After an analysis of the incidence rate of lung cancer within the entire EPIC cohort and adjusting for various factors, the researchers found a lower risk for lung cancer among participants with increasing levels of B6 (comparing the fourth vs. first quartile of B6 levels). A lower risk was also seen for increasing methionine levels. “Similar and consistent decreases in risk were observed in never, former, and current smokers, indicating that results were not due to confounding [factors that can influence outcomes] by smoking. The magnitude of risk was also constant with increasing length of follow-up, indicating that the associations were not explained by preclinical disease,” the researchers write.
When participants were classified by median (midpoint) levels of serum methionine and B6, having above-median levels of both was associated with a lower lung cancer risk overall. A moderate lower risk was observed for increasing serum folate levels, although this association was restricted to former and current smokers, and was not apparent in never smokers.
“Our results suggest that above-median serum measures of both B6 and methionine, assessed on average 5 years prior to disease onset, are associated with a reduction of at least 50 percent on the risk of developing lung cancer. An additional association for serum levels of folate was present, that when combined with B6 and methionine, was associated with a two-thirds lower risk of lung cancer,” the authors write.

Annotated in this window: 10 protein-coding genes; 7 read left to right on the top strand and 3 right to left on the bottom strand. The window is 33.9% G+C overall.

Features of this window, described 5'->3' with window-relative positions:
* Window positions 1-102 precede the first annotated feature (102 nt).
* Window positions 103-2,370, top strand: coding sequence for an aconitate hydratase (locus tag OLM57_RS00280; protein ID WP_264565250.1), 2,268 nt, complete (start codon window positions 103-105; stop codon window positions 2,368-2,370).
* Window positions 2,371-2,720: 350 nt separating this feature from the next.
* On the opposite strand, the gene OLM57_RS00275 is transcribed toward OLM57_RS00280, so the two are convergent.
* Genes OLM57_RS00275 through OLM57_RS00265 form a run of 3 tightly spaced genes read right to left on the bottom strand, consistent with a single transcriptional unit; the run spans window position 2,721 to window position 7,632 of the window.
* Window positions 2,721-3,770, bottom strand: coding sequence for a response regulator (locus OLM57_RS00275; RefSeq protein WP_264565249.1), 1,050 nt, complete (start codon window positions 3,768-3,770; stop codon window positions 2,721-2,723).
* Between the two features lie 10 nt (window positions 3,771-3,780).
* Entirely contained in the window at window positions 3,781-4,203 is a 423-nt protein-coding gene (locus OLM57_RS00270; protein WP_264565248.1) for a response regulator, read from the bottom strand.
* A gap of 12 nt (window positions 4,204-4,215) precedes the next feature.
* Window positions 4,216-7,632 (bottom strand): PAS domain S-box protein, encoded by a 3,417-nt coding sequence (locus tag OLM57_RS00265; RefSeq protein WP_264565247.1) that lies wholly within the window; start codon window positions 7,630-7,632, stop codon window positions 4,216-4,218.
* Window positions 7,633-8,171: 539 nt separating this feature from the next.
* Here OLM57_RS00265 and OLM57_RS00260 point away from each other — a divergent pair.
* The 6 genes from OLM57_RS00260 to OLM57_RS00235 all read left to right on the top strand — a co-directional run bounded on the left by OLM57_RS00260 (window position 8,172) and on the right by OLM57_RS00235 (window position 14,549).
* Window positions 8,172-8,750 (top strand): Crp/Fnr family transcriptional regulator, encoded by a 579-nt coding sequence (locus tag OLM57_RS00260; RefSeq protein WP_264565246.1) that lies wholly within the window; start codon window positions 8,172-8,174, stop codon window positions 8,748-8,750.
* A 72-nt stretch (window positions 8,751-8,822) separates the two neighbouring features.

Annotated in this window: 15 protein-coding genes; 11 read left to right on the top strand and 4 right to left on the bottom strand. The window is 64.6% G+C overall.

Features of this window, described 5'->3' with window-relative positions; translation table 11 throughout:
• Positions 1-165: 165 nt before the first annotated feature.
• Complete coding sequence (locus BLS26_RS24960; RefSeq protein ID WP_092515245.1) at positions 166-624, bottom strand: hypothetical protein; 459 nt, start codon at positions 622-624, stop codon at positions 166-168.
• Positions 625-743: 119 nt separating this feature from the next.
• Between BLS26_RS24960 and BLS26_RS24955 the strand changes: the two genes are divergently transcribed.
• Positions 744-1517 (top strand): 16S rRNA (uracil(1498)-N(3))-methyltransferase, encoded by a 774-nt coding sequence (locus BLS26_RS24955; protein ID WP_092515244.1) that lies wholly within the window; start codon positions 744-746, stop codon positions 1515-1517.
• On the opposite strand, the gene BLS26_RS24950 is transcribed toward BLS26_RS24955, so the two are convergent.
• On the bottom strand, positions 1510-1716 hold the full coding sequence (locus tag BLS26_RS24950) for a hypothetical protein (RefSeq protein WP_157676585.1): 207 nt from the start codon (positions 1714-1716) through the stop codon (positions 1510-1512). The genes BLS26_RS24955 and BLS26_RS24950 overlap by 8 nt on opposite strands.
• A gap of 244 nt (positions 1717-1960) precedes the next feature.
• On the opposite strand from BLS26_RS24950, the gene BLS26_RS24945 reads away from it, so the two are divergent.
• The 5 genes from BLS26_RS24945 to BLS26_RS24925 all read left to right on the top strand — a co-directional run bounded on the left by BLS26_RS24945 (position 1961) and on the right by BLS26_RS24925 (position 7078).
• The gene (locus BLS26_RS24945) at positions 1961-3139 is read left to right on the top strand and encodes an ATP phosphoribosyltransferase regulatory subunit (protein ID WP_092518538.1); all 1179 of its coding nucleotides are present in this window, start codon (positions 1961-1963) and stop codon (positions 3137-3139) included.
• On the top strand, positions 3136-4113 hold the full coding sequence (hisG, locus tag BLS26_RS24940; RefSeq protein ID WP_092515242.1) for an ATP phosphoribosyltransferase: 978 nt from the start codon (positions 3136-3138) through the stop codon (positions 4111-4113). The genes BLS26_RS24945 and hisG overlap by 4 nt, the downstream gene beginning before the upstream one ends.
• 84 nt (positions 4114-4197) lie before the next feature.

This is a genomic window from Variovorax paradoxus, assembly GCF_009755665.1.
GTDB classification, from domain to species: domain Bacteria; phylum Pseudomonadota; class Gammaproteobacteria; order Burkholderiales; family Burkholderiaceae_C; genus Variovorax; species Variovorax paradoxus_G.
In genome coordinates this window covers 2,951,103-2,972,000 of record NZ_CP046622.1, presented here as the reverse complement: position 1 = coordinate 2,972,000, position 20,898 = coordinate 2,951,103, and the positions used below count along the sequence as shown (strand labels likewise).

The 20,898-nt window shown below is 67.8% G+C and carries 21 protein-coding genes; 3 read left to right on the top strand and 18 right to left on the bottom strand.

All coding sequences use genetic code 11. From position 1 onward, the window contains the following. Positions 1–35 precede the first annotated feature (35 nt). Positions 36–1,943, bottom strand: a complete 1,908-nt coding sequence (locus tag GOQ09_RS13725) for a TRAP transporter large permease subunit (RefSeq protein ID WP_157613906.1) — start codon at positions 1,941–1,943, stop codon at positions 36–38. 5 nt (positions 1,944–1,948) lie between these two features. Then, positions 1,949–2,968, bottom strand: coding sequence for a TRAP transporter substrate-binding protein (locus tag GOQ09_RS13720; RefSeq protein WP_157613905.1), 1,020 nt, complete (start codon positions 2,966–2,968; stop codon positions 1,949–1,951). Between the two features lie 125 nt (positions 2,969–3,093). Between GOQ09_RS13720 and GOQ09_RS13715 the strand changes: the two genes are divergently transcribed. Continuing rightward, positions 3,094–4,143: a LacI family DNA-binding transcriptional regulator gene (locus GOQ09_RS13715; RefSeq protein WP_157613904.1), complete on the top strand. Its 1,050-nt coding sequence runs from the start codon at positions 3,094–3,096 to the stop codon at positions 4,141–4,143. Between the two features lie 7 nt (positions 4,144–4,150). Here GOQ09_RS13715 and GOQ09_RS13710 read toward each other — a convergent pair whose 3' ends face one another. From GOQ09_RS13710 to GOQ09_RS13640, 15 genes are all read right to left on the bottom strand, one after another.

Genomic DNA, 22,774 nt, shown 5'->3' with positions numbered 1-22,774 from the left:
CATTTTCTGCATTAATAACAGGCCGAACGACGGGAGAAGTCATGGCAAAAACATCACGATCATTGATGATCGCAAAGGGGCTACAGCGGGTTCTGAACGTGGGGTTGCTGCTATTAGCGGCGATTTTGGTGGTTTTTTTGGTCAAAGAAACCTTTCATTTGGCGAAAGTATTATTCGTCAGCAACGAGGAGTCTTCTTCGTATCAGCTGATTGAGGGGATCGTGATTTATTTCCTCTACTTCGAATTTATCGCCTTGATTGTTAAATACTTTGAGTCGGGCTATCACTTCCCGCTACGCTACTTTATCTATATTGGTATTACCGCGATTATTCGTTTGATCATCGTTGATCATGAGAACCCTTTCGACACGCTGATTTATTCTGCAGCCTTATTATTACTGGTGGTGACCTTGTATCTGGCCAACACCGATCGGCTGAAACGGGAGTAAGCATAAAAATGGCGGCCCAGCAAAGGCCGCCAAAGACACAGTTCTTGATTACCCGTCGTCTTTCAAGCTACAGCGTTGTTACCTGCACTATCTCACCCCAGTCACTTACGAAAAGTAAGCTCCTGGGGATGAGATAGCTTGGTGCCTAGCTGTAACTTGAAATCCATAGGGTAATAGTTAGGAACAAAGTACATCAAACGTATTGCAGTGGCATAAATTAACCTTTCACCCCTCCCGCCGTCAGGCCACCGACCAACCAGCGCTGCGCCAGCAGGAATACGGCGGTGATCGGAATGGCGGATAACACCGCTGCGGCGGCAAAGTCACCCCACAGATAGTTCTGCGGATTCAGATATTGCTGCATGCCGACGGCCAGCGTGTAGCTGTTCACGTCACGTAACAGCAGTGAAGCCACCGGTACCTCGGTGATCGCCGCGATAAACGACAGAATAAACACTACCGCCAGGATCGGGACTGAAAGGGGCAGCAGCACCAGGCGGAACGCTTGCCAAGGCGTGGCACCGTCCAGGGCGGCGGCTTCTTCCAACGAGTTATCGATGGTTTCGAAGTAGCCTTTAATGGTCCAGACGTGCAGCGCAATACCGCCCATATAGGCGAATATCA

The researchers add that if their observations regarding serum methionine, B6, or both are shown to be causal, identifying optimum levels for reducing future cancer risk would appear to be appropriate.
“Lung cancer remains the most common cause of cancer death in the world today and is likely to remain so for the near future. It is essential that for lung cancer prevention, any additional evidence about causality does not detract from the importance of reducing the numbers of individuals who smoke tobacco. With this in mind, it is important to recognize that a large proportion of lung cancer cases occur among former smokers, making up the majority in countries where tobacco campaigns have been particularly successful, and a non-trivial number of lung cancer cases occur also among never smokers, particularly among women in parts of Asia. Clarifying the role of B vitamins and related metabolites in lung cancer risk is likely therefore to be particularly relevant for former smokers and never smokers,” the authors conclude.